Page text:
Stimulus 3.0 is not a package, not stimulatory either for the economy in recession


The Finance Minister, Nirmala  Sitharaman has announced a series of measures in the name of Atmanirbhar Bharat 3.0 package in order to re-energise the stagnant Indian economy. These measures include credit support for the stress sectors, increasing of job creation, measures to boost the reality sector and tax relief to the homebuyers and developers. The whole amount is Rs. 2.65 lakh crores which is over one per cent of the GDP. This latest measure along with two other packages announced earlier including RBI steps amount to Rs. 29.87 lakh crores or total 15% of the GDP. However, out of the package of Rs. 2.65 lakh crores, the lion’s share that is 1.46 lakh crores is taken away for Production Linked Incentives (PLIP) for boosting output, investment for 10 sectors including white goods, automobiles, pharmaceuticals and textiles. Theoretically, it is good to have production-linked initiatives but for a stagnant economy, their immediate impact is limited. The incentives are in the form of a percentage of incremental sales linked to certain minimum investment and incremental sales milestones spread over a long period of eight years. Then, how can this stimulate the economy at present undergoing recession?

In order to create employment opportunities six thousand crores have been earmarked for Atmanirbhar Bharat Rozgar Yojana (ABRY). The government would fund the Provident Fund of the employers and employees in case of new appointment of workers who lost their jobs during pandemics. This subsidisation is for two years and with a wage ceiling of Rs 15,000 per month. Firstly, the scope of the scheme is limited since there is a wage ceiling and secondly, it is ridiculous to assume that there is unemployment due to PF burden. The PF is not a deciding factor at all in generating employment in the economy.

The credit guarantee for MSMEs have been extended till the end of the FY21 and new credit guarantee scheme for 26 stressed sectors along with raising the debt limit to 500 crores from 50 crores.  This is to prevent from bankruptcies of the mostly stressed sector like hospitality and service sectors.  In a measurer boost to the residential real estate sector the package has provided tax relief to both homebuyers and realty developers by increasing the differential between ready reckoner and market value from 10 to 20 per cent. The stimulus package also includes Rs 3000 crore support to Exim bank, Rs 10,200 crore additional budget outlay being provided towards domestic defence equipment, industrial infrastructure and green energy sector.  In order to boost rural income, the government has made an additional outlay of Rs 10,000 crore for PM Garib Kalyan Yojana and increased the fertiliser subsidy by Rs 65,000 crore.  In order to develop Indian   COVID vaccine R and D grant of Rs 900 crore has been made for   Covid-19 vaccine. But nowhere in the world the grant for COVID vaccine is coming under stimulus package.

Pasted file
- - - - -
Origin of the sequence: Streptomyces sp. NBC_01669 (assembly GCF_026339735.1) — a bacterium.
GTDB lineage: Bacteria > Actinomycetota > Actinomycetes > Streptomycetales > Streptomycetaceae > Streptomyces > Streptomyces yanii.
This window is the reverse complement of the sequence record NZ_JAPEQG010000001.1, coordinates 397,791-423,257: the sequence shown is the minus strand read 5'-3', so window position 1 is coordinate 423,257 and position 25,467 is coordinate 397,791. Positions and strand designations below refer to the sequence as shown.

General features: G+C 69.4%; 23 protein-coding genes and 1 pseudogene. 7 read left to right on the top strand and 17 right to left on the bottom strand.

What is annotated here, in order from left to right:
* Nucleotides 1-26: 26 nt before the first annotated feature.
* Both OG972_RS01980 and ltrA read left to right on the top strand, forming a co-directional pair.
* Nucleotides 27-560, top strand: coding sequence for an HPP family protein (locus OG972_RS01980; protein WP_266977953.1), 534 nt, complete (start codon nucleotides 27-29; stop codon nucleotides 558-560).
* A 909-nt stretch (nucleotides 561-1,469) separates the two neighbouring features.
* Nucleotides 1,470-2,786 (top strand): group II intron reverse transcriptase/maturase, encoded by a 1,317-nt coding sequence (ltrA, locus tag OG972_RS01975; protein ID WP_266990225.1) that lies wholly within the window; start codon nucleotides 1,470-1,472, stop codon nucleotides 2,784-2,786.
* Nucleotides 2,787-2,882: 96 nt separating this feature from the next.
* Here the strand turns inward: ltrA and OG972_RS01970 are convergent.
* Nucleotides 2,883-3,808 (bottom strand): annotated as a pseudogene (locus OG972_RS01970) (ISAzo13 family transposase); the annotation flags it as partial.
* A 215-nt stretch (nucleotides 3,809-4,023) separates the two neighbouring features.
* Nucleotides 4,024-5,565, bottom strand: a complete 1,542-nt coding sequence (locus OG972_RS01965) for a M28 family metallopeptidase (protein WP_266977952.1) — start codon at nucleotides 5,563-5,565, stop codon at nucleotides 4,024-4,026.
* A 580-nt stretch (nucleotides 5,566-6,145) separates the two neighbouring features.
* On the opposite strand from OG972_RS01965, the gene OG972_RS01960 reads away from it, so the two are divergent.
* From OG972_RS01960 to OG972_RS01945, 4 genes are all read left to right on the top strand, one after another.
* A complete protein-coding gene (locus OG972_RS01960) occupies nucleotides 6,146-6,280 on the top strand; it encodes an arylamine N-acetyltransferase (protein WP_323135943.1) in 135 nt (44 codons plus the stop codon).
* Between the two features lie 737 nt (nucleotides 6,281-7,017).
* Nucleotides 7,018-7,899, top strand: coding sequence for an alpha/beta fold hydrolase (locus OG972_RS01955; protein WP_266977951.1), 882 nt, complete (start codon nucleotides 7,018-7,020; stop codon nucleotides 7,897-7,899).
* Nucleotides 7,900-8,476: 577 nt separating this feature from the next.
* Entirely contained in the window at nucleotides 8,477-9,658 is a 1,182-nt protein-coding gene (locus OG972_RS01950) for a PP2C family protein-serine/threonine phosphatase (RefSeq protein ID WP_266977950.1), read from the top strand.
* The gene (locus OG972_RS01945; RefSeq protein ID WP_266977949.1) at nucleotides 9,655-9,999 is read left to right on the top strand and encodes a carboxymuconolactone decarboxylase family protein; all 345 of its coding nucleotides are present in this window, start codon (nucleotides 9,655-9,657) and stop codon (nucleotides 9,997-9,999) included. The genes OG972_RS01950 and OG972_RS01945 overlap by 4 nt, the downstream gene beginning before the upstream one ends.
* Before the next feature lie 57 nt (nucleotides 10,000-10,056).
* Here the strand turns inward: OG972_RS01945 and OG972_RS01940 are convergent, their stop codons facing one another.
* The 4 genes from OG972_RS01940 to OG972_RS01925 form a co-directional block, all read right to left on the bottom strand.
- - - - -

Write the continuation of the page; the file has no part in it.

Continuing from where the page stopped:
Earlier, the government had come up with a so-called stimulus package of Rs 21 lakh crore which was a grand failure to stimulate the economy in the desired line. Then again, for the second time another package of Rs 40,000 crore was made and its result has not yet been estimated. The government of India did not learn any lesson from its earlier failures, and now again has announced the third package with the same address to the supply side of the economy. Our Finance Minister seems to be in the classical age of J B Say who propagated the idea that ‘every supply creates its own demand’. Instead of directly raising the public expenditure it has taken the path of easing the credit market and the product market. Again, most of the proposal of the package is surrounded by so many ‘if’ and ‘but’ that no intended beneficiary would eligible to get the loan.

In any fiscal stimulus measure, the government usually increase the expenditure   outside budgetary provision and decrease the rate of taxation to put money in the hands of the people to spend. Needless to say, the government should take the leads to stimulate the economy by investing more in the economy and pushing more purchasing power of the people.  That is the way to face an economy ridden with recession. But the government of India is indulged in the supply side reforms in order to stir the animal spirit of the capitalist undermining the problem of narrowness of the market due to unemployment and mass poverty.

This is highly unrealistic.

For queries and remarks write to:  Golak Bihari Nath, President, GASS, Odisha

email: [email protected]



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